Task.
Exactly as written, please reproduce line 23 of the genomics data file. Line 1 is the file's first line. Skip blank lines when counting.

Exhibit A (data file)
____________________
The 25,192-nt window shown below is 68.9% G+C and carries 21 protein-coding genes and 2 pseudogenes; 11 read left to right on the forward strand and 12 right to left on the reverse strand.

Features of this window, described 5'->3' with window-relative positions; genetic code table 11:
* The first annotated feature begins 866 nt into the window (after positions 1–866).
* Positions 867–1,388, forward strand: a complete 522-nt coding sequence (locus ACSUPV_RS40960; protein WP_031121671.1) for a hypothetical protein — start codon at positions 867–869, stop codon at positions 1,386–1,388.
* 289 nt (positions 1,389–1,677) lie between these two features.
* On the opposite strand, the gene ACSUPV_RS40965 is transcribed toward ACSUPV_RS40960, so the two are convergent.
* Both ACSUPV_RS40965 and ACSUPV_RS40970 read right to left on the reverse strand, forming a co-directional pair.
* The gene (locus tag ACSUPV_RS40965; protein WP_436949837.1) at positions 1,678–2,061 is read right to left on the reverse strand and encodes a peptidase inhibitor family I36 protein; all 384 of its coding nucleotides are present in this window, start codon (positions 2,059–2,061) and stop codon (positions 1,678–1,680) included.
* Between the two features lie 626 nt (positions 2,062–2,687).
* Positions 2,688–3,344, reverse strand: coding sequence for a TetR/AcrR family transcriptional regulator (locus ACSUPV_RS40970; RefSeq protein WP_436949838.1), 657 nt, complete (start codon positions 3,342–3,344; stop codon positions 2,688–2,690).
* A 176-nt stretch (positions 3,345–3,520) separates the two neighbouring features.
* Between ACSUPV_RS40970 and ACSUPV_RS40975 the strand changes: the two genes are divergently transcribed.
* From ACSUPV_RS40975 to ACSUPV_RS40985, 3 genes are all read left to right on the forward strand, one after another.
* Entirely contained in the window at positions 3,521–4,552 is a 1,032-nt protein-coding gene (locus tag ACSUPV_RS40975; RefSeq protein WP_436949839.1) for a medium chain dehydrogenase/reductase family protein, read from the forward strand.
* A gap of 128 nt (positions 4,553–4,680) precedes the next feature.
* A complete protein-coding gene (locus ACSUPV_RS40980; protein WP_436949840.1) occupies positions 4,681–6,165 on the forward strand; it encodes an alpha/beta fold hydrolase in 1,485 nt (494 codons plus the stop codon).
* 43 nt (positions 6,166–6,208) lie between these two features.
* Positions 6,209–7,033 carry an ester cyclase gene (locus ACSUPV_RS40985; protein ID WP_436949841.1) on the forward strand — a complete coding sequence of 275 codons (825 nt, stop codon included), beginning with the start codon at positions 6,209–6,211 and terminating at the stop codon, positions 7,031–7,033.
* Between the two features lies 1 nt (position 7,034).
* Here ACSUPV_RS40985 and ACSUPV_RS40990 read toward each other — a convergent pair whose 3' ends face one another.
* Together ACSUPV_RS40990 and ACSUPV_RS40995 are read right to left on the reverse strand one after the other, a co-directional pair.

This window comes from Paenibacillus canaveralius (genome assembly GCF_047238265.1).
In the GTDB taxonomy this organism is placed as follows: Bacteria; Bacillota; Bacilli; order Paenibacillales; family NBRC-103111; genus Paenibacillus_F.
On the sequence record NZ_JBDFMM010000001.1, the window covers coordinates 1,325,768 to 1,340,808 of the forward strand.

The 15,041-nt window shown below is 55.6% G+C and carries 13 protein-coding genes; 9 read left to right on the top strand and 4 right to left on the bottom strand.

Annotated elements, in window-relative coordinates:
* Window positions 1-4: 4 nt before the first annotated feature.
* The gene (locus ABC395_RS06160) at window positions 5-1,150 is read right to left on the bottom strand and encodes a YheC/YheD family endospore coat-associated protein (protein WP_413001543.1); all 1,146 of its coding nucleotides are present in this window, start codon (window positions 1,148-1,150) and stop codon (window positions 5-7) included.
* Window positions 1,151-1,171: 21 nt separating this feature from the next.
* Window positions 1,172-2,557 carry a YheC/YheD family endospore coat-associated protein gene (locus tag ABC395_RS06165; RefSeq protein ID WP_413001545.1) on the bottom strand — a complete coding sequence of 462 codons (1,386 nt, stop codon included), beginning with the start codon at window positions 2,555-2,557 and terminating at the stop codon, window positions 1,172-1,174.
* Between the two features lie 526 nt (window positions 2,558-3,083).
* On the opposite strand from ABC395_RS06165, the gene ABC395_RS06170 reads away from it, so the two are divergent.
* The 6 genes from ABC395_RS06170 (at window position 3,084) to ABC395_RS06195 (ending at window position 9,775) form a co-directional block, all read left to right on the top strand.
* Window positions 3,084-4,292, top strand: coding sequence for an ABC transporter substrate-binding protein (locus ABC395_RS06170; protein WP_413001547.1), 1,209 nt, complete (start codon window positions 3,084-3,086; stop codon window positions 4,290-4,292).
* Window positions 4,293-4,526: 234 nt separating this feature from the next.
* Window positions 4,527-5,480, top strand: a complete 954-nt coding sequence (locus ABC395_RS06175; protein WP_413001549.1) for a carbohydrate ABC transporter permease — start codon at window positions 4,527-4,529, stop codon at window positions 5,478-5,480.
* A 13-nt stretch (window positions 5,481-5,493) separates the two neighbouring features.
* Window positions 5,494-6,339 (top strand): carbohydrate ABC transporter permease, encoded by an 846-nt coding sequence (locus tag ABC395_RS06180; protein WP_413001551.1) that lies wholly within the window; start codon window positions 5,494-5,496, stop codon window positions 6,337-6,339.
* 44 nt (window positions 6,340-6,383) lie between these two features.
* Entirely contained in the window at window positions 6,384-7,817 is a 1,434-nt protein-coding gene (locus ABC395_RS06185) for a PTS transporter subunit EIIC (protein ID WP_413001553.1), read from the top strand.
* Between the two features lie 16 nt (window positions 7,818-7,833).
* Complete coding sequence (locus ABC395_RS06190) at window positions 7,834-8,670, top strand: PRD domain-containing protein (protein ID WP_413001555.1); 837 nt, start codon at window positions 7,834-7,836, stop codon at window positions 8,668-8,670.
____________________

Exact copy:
In the GTDB taxonomy this organism is placed as follows: Bacteria; Bacillota; Bacilli; order Paenibacillales; family NBRC-103111; genus Paenibacillus_F.